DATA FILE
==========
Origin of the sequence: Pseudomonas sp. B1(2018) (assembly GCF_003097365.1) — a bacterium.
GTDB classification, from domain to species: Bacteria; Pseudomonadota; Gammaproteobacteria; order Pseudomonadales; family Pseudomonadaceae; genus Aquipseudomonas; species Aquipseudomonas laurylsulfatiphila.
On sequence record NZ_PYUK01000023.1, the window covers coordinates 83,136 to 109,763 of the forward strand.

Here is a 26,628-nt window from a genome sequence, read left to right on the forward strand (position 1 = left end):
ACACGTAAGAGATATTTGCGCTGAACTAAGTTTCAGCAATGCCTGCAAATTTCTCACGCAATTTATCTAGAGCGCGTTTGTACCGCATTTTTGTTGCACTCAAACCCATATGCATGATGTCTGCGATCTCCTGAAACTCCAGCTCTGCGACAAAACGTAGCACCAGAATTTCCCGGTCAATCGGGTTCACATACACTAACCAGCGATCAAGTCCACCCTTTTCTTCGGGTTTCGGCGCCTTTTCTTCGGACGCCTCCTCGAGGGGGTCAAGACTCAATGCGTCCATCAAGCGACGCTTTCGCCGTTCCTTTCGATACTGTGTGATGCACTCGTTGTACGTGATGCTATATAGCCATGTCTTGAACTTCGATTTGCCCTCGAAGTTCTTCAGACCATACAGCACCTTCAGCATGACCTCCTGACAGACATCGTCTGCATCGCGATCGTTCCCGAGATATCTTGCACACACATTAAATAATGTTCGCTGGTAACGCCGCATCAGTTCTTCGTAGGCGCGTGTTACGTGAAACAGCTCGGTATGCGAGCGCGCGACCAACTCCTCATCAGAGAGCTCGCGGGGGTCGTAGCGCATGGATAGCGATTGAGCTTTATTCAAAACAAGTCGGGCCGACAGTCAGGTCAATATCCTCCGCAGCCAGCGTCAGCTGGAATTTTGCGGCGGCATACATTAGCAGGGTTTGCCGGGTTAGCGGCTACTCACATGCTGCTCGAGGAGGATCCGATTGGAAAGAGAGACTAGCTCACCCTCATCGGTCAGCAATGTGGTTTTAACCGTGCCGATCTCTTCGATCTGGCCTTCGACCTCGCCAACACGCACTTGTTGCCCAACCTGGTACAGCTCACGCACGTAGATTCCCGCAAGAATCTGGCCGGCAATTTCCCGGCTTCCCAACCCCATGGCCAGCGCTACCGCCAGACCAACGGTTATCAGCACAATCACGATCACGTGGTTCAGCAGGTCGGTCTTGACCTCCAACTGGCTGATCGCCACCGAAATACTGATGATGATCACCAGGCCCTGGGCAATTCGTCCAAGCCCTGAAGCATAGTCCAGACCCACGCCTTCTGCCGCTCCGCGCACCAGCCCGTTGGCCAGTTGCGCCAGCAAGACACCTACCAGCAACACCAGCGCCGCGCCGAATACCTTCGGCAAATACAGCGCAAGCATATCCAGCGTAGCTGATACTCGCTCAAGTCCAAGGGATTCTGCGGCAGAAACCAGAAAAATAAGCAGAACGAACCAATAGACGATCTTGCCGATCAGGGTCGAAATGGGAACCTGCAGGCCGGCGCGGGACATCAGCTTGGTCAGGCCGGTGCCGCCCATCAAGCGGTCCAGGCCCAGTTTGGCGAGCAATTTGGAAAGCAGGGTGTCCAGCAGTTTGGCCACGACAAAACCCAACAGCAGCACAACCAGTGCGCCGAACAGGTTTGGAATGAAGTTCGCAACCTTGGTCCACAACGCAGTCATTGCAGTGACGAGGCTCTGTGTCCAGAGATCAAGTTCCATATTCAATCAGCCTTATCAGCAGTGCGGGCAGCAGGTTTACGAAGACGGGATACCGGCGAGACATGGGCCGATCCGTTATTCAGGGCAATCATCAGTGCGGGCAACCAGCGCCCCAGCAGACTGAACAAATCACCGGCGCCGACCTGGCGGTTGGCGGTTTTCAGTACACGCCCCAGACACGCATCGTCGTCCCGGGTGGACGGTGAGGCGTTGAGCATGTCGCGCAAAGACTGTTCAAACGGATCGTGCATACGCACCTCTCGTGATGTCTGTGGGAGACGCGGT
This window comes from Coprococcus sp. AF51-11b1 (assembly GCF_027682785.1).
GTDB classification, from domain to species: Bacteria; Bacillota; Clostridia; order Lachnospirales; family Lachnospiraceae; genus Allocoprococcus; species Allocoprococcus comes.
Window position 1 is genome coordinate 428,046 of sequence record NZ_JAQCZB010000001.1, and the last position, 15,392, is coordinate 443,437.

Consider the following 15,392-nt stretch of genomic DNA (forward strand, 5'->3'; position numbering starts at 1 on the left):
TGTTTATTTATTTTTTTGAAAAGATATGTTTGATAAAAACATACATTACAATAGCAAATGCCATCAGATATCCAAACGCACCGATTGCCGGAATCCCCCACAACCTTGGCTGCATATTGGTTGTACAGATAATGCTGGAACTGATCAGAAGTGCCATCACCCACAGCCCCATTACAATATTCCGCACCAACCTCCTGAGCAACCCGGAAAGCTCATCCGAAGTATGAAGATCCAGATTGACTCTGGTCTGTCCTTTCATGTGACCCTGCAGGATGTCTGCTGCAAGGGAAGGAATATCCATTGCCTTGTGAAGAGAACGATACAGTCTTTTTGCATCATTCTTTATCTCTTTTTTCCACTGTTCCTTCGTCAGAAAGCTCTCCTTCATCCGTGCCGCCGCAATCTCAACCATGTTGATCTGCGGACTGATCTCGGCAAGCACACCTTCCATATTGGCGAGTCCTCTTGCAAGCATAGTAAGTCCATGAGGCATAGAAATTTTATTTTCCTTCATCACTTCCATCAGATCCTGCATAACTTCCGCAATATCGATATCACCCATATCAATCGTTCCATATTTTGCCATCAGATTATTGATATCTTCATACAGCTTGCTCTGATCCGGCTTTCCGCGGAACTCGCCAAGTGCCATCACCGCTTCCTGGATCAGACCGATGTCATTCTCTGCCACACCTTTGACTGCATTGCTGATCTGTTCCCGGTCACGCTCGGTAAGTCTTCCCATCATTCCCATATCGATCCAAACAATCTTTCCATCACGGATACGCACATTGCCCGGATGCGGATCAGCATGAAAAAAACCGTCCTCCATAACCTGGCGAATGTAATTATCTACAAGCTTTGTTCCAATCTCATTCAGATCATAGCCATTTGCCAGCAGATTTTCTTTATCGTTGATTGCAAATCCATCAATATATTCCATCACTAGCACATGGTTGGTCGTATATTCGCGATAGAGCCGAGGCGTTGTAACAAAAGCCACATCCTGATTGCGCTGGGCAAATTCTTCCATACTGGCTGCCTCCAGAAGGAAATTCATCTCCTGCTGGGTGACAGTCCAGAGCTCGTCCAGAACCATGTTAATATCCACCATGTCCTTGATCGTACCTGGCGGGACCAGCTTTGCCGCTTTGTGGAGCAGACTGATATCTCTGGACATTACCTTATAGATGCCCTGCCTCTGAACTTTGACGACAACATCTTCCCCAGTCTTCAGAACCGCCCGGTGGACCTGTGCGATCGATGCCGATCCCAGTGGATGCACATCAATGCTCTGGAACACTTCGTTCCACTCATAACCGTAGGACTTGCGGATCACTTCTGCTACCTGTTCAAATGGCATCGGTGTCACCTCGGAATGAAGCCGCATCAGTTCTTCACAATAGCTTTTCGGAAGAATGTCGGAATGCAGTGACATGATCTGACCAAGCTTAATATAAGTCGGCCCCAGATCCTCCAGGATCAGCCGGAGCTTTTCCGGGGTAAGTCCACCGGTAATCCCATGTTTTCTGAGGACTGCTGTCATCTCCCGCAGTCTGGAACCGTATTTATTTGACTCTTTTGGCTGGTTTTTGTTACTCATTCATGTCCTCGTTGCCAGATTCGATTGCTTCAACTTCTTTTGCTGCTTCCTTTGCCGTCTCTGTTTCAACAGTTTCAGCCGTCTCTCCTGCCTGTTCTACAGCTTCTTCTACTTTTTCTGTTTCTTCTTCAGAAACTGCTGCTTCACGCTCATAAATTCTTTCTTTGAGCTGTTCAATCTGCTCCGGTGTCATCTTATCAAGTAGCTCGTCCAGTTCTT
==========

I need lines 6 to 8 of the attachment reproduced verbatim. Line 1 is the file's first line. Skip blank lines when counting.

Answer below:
This window comes from Coprococcus sp. AF51-11b1 (assembly GCF_027682785.1).
GTDB classification, from domain to species: Bacteria; Bacillota; Clostridia; order Lachnospirales; family Lachnospiraceae; genus Allocoprococcus; species Allocoprococcus comes.
Window position 1 is genome coordinate 428,046 of sequence record NZ_JAQCZB010000001.1, and the last position, 15,392, is coordinate 443,437.